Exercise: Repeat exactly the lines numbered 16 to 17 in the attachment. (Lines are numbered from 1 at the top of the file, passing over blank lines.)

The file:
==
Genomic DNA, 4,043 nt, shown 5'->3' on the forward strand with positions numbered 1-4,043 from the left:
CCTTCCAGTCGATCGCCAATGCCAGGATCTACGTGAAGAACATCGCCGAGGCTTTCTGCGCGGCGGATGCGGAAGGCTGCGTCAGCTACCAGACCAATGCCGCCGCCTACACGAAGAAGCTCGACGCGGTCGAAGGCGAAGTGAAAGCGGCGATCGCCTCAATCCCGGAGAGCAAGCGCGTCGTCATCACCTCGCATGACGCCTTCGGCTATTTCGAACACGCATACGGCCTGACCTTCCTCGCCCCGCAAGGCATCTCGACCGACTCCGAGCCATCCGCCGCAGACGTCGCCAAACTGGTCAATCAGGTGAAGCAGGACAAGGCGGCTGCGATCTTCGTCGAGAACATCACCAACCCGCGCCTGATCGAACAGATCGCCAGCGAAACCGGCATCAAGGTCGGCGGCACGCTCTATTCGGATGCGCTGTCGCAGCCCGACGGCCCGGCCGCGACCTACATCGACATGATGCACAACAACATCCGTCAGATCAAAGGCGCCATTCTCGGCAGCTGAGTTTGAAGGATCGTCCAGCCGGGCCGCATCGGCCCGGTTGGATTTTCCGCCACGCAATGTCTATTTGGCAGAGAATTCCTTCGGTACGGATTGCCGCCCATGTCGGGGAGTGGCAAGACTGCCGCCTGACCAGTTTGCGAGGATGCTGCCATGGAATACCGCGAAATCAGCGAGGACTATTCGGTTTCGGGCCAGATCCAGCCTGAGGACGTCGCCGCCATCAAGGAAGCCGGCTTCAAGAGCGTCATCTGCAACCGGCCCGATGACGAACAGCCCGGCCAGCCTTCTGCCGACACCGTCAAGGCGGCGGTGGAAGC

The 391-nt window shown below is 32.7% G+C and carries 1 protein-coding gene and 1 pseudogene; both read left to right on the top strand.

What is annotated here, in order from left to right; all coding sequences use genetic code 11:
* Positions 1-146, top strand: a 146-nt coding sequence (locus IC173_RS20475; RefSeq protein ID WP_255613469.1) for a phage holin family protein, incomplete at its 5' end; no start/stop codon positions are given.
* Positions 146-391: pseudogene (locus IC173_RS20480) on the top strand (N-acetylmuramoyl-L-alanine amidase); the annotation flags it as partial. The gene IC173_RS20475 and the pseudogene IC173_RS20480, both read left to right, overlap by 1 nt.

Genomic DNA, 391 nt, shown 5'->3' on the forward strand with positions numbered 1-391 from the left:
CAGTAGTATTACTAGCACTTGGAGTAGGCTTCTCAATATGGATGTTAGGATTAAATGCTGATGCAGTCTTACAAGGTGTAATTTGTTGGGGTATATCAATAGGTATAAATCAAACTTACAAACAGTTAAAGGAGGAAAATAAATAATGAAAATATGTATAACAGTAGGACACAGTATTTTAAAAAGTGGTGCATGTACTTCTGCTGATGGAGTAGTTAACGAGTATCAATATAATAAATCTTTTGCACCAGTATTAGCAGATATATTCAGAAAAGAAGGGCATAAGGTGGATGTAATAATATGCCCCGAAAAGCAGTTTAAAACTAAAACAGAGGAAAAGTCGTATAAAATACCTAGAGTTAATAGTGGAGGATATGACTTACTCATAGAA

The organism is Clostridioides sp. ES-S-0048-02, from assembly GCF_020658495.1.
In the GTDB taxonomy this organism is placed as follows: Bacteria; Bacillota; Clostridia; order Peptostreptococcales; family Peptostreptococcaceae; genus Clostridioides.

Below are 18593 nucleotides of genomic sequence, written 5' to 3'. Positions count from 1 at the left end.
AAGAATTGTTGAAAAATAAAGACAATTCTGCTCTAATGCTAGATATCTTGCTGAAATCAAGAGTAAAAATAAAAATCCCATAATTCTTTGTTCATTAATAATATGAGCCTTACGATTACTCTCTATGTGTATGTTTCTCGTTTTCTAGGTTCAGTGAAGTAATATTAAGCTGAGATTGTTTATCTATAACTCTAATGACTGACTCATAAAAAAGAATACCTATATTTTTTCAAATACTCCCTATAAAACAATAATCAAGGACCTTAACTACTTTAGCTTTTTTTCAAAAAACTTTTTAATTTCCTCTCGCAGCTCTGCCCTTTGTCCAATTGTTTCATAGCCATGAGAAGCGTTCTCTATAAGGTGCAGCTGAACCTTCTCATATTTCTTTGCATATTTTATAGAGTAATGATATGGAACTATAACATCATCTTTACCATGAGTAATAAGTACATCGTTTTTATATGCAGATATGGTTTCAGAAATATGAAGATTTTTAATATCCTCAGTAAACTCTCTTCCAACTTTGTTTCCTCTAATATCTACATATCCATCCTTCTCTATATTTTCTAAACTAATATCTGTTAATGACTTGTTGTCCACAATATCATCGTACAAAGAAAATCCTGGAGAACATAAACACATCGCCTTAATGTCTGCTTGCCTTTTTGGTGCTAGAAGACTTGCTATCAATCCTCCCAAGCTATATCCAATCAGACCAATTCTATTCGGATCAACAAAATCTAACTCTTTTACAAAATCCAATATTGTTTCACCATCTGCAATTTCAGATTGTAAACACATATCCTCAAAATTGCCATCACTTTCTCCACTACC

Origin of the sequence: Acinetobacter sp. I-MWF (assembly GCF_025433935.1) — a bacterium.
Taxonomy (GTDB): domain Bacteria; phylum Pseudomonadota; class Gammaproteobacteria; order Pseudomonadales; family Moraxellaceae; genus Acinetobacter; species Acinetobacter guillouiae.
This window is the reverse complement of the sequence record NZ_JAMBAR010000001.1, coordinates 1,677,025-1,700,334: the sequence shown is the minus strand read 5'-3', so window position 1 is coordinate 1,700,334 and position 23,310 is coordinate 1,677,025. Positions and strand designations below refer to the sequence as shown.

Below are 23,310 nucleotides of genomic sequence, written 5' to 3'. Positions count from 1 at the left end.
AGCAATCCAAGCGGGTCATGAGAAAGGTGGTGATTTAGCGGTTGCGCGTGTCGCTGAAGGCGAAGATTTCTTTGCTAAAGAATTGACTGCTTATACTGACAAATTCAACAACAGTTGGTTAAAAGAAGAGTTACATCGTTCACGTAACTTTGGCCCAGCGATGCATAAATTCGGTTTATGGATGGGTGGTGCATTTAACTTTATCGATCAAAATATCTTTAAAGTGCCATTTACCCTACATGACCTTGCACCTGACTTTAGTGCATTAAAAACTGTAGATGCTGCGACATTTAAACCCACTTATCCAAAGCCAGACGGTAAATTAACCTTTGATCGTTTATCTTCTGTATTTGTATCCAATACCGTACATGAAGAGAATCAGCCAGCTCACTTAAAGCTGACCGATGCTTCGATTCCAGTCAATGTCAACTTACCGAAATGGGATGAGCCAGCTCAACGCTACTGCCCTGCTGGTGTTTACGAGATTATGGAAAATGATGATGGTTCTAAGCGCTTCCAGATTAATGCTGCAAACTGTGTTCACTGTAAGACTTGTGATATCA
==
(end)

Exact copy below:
Below are 23,310 nucleotides of genomic sequence, written 5' to 3'. Positions count from 1 at the left end.
AGCAATCCAAGCGGGTCATGAGAAAGGTGGTGATTTAGCGGTTGCGCGTGTCGCTGAAGGCGAAGATTTCTTTGCTAAAGAATTGACTGCTTATACTGACAAATTCAACAACAGTTGGTTAAAAGAAGAGTTACATCGTTCACGTAACTTTGGCCCAGCGATGCATAAATTCGGTTTATGGATGGGTGGTGCATTTAACTTTATCGATCAAAATATCTTTAAAGTGCCATTTACCCTACATGACCTTGCACCTGACTTTAGTGCATTAAAAACTGTAGATGCTGCGACATTTAAACCCACTTATCCAAAGCCAGACGGTAAATTAACCTTTGATCGTTTATCTTCTGTATTTGTATCCAATACCGTACATGAAGAGAATCAGCCAGCTCACTTAAAGCTGACCGATGCTTCGATTCCAGTCAATGTCAACTTACCGAAATGGGATGAGCCAGCTCAACGCTACTGCCCTGCTGGTGTTTACGAGATTATGGAAAATGATGATGGTTCTAAGCGCTTCCAGATTAATGCTGCAAACTGTGTTCACTGTAAGACTTGTGATATCA